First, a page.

Alex on the Lead

Stoupinator - Northbound Pride Oaks - 08-03-13

The calls came from different sources informing Alex Canchari that a longtime friend had been found dead in a barn at Prairie Meadows.

Other calls followed informing him that it might be someone else. He wasn’t sure what to believe. When he tried to contact the friend, there was no answer. He continued calling.Eventually, the fellow’s phone just went to voice mail whenever Canchari called.

All of a sudden getting days, as Canchari did this week, didn’t seem so bad. Losing a friend, somebody who has encouraged you since you first started riding, has a way of putting the rest of life into a whole different perspective.

Canchari was just starting to ride a few years ago and this fellow was always there to encourage him, to tell him he was riding well and to keep it up. You don’t forget people like that.

Canchari had little time to dwell on his own issues this week. Finally, after making phone call after phone call, he got an answer.

“He’s OK. I just talked to him,” Canchari said Friday morning. “It was somebody else who died.”

Canchari got the news during a trip from the Mall of America, where he had taken his mother shopping Thursday night. While mom shopped, so did Alex, and his billfold fell out of a pocket in a dressing room.

“Good thing we were the last ones in the store last night,” he said. “I called and they found the billfold.”

That was not as likely to have been the case under different conditions, so all in all, the sun was bright, the air was cool and life seemed just fine late Friday morning. Canchari was about to help a friend move a boat upon his return from Bloomington so that he and his brother Patrick and some friends could do some fishing.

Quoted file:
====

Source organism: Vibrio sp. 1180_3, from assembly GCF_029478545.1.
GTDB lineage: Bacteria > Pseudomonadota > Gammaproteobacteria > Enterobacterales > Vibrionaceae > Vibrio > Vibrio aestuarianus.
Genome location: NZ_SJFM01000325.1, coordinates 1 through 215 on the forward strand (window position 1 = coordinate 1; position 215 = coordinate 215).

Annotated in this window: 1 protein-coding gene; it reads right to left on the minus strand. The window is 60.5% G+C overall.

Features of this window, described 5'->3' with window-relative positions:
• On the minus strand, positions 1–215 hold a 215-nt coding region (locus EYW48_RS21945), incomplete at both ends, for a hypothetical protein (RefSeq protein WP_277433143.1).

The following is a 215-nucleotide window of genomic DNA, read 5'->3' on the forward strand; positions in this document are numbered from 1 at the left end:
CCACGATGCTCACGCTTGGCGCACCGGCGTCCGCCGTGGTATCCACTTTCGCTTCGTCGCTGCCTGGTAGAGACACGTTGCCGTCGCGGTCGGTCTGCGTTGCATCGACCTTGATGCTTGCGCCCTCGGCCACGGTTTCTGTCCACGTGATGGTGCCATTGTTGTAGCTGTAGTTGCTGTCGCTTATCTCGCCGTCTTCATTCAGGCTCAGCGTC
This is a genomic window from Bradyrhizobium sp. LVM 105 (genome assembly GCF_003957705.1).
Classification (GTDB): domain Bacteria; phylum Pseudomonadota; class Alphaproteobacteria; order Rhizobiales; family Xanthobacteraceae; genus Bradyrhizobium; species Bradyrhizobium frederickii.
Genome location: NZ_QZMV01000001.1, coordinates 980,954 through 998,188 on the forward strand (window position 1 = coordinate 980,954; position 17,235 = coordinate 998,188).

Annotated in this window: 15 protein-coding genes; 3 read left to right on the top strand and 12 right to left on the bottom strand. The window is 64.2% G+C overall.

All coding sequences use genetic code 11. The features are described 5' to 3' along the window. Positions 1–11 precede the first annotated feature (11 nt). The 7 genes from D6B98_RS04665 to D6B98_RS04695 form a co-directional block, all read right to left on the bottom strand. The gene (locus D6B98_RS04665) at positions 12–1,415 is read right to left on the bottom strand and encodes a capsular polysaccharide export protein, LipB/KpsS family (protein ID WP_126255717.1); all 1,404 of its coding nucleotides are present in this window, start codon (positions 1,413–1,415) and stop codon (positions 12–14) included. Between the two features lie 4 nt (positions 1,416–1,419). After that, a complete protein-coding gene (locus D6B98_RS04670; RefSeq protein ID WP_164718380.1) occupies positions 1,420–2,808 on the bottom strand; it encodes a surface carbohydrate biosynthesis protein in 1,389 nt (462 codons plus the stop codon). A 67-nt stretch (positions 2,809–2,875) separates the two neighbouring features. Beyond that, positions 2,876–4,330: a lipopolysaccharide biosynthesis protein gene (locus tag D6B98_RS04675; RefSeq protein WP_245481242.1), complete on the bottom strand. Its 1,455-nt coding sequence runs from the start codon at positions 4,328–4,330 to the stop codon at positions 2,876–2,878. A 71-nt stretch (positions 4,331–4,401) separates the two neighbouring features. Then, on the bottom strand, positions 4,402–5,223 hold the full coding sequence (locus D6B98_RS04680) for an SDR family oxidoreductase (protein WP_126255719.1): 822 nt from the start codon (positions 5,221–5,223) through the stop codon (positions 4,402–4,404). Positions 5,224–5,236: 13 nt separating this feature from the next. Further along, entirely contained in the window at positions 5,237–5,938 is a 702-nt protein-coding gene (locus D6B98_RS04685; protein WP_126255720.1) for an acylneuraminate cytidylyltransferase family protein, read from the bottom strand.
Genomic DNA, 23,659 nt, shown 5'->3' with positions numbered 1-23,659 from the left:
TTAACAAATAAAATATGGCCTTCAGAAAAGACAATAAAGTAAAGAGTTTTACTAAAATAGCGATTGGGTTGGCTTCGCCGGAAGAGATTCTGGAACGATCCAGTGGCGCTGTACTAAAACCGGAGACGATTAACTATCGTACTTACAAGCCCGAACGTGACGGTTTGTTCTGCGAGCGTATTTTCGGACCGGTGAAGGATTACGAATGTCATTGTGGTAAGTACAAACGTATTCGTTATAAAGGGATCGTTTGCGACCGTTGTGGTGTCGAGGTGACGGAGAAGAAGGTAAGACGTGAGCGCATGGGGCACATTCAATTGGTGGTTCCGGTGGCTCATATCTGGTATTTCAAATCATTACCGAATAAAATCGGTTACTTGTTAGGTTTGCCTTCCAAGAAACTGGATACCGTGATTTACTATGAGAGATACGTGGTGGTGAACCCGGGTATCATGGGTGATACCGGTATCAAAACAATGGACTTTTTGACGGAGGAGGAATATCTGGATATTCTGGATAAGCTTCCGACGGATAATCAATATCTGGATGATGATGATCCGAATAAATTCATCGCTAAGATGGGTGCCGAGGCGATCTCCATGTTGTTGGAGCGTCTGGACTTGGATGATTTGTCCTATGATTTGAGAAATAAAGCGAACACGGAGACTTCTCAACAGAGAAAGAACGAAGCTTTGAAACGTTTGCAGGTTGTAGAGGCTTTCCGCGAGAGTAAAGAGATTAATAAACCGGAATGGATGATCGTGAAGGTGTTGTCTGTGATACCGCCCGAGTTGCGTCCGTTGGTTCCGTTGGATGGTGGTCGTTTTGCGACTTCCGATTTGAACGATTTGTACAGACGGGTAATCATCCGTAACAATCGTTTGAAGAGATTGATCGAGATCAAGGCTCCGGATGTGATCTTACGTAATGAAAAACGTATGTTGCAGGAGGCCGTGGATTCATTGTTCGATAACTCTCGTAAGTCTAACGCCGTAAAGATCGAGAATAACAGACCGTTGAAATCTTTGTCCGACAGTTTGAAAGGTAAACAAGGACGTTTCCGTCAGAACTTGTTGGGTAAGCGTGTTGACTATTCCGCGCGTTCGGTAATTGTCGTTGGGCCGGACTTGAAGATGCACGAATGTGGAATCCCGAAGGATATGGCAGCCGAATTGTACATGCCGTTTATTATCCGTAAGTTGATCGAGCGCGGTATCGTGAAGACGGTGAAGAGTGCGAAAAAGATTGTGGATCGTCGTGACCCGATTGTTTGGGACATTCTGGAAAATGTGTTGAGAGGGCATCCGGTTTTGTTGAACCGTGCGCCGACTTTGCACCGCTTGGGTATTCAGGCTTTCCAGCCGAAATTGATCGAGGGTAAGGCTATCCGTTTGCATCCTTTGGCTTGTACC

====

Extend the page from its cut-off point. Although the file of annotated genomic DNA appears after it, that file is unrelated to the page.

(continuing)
He can’t ride again until next Thursday yet, comparatively speaking, all is well in the life of Alex Canchari, the leading rider at Canterbury Park.

Canchari had a six-win lead over Ry Eikleberry heading into Friday night’s card. He finished two wins behind last year’s leading rider, Dean Butler, and was expected to be one of the leading riders again this year, but it wasn’t certain that he would return. That he is in Shakopee at all is undoubtedly due to the influence of the track’s perennial leading trainer, Mac Robertson.

“I was second in the standings at Arlington Park and Mac called me to come up here. My plans were to stay there,” Canchari said, who has someplace to live should he change his mind. “I’m still paying for an apartment there,” he explained.

Canchari attributes his quick start at Canterbury to several factors. “I’ve good a good agent (Chuck Costanzo), I’ve been riding good horses and I’ve improved as a rider,” he said.

He has matured in other ways, as well, he says. He’s learned to be more patient on a horse and to use his head in situations he used to confront with aggression.

Experience and rubbing elbows with good riders hasn’t hurt, either. “I have always worked on getting horses to come off the bridle and relax during a race, to save something for the end,” he said. “I do have a knack for getting them to relax.”

Tips from Edgar Prado and his agent, Bobby Klesaris, haven’t hurt, either. “Edgar is from Peru, just like my dad,” Canchari said. “When I was in New York, Edgar always told me that we Peruvians have to stick together, to look out for one another.”

Never mind that Alex and his brother Patrick were born and raised in Shakopee after their father established roots here, the reference is understood.

Canchari was in a mood to say the same about the mistaken death notice on his friend. “I guess some people thought it was him,” he said. “I’d glad they were wrong, but I did know the other fellow, too. Just not as well.”

The friend had a word of advice for Canchari when they finally talked on Friday.

“Give your mother a hug,” he said. “You never, never know.”

 Jim Wells


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